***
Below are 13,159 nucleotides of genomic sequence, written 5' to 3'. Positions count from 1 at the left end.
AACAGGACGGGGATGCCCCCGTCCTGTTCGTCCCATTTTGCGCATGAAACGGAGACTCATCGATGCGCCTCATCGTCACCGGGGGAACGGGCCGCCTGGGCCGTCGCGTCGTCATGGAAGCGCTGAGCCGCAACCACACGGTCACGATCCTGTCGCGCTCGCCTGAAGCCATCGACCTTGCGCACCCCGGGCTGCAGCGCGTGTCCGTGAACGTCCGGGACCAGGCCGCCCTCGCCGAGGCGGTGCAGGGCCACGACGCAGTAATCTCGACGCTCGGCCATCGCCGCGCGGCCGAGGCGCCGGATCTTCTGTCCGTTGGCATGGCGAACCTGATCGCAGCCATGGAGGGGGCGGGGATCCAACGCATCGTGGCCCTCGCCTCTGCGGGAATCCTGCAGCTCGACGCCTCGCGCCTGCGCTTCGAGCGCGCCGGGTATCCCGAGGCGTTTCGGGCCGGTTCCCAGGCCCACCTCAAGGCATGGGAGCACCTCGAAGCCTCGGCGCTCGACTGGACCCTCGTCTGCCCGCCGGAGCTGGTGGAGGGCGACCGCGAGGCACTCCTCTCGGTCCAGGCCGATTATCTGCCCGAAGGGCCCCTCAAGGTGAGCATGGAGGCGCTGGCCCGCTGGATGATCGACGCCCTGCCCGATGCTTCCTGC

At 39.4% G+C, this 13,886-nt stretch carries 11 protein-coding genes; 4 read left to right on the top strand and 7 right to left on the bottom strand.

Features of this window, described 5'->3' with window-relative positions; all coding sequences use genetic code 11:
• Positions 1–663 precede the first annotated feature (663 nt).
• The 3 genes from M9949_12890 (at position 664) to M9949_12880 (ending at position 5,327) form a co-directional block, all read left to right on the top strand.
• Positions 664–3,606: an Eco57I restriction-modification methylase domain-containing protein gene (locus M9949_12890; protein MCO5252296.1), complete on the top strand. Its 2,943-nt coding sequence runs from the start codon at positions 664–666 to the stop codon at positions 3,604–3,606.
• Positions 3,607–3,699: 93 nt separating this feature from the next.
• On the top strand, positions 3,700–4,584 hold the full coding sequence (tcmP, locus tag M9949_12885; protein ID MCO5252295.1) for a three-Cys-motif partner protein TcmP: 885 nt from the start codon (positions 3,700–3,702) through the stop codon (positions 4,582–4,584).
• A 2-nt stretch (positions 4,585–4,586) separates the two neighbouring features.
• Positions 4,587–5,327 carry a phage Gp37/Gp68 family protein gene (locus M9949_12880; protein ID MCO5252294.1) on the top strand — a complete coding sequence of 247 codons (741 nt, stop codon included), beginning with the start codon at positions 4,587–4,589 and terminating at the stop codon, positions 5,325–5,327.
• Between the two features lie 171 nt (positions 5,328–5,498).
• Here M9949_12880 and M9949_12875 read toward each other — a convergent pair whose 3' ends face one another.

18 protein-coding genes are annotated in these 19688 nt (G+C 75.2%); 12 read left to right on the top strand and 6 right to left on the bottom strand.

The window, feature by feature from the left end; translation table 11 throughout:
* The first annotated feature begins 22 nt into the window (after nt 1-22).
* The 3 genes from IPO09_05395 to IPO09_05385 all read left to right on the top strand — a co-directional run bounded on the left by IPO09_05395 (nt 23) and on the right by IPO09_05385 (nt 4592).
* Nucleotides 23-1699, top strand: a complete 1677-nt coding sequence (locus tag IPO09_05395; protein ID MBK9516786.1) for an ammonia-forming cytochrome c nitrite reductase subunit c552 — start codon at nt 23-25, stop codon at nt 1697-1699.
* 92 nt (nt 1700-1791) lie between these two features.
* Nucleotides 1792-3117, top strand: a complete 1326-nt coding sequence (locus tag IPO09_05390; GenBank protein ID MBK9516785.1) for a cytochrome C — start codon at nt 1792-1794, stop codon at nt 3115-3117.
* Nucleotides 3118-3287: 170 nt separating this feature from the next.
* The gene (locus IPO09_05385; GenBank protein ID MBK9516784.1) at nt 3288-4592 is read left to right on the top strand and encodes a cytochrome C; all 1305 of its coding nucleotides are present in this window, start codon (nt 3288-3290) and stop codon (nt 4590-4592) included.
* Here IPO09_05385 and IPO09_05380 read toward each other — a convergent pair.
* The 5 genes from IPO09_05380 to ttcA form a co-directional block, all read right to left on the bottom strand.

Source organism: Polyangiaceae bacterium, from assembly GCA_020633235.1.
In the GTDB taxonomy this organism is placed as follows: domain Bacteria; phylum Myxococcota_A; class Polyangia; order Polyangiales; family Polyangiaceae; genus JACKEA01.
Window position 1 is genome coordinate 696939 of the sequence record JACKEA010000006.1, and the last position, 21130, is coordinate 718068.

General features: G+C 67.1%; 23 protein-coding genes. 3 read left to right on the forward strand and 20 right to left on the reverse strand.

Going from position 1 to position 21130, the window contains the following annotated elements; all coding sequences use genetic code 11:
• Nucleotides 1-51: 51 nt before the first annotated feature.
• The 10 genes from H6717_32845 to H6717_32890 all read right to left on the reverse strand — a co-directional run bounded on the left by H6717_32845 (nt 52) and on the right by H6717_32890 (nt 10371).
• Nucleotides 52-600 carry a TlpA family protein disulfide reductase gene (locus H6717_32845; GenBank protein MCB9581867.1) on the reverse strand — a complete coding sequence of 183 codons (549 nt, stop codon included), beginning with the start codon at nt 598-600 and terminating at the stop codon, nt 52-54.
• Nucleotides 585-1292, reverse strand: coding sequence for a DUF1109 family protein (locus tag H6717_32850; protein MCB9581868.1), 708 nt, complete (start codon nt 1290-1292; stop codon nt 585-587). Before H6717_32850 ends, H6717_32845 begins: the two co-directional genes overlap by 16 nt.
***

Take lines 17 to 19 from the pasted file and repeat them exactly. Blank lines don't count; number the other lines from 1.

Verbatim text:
* The 3 genes from IPO09_05395 to IPO09_05385 all read left to right on the top strand — a co-directional run bounded on the left by IPO09_05395 (nt 23) and on the right by IPO09_05385 (nt 4592).
* Nucleotides 23-1699, top strand: a complete 1677-nt coding sequence (locus tag IPO09_05395; protein ID MBK9516786.1) for an ammonia-forming cytochrome c nitrite reductase subunit c552 — start codon at nt 23-25, stop codon at nt 1697-1699.
* 92 nt (nt 1700-1791) lie between these two features.